• Culturally Deaf People

    • Don’t want to be fixed

    • Value their Deaf heritage

    • Share a common language


All deaf people can read lips l.jpg
ALL DEAF PEOPLE CAN READ LIPS

  • 40% - 50% of speech sounds are not visible on the lips

  • e, g, h, i, a, k remain hidden

  • There are only 16 mouth movements that are distinguishable in the English language


Slide6 l.jpg


All deaf children have deaf parents l.jpg
ALL DEAF CHILDREN HAVE DEAF PARENTS familiar with the syntax of the language to speech read

  • 9 out of every 10 deaf children are born to parents who can hear

  • Deaf children having 2 deaf parents comprise only 3-4% of the general population

  • 90% of hearing parents who have deaf children DO NOT rely on signed communication to interact with their deaf child


Impact of communication on language development l.jpg
IMPACT OF COMMUNICATION ON LANGUAGE DEVELOPMENT familiar with the syntax of the language to speech read

  • Most children are born with an innate ability and desire to learn to communicate

  • Normal language development follows a predetermined sequence that is similar across most cultures

  • The language development of deaf or hard of hearing children also follows a predetermined sequence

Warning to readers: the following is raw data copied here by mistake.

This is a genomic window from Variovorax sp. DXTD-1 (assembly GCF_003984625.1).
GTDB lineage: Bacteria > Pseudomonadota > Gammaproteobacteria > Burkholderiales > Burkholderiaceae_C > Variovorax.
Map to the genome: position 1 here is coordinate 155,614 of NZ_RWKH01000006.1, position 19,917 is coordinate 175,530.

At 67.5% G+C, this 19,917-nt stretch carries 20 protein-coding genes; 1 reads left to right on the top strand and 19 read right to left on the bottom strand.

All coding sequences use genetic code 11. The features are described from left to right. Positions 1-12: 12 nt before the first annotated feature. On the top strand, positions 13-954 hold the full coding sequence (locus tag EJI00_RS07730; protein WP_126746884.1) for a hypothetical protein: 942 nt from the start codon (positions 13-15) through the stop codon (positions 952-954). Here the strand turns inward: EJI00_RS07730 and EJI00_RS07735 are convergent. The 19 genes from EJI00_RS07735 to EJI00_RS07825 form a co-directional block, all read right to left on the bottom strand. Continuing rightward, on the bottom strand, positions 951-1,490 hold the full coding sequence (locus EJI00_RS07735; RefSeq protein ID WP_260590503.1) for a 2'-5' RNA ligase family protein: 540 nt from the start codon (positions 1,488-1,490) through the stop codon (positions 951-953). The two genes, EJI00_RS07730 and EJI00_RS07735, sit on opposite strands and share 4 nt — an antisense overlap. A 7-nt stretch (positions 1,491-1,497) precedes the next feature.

Slide9 l.jpg


Slide10 l.jpg

  • As a consequence, the most debilitating aspect of deafness if NOT the hearing loss but the lack of language that results from insufficient VISUAL or AUDITORY input

  • Although in the past there was a belief that speech was language, we now know that speech is simply a tool or mode of transmission and is distinct from the cognitive system that underlies language.


Slide11 l.jpg


Hearing individuals l.jpg
HEARING INDIVIDUALS access to spoken communication

  • Hearing individuals are constantly bombarded with language from the environment

  • Radio

  • Friends

  • Siblings

  • Community

  • Mall


Deaf hard of hearing individuals l.jpg
Deaf/Hard of Hearing Individuals access to spoken communication

  • Deaf and hard of hearing individuals have limited exposure to spoken language in the environment –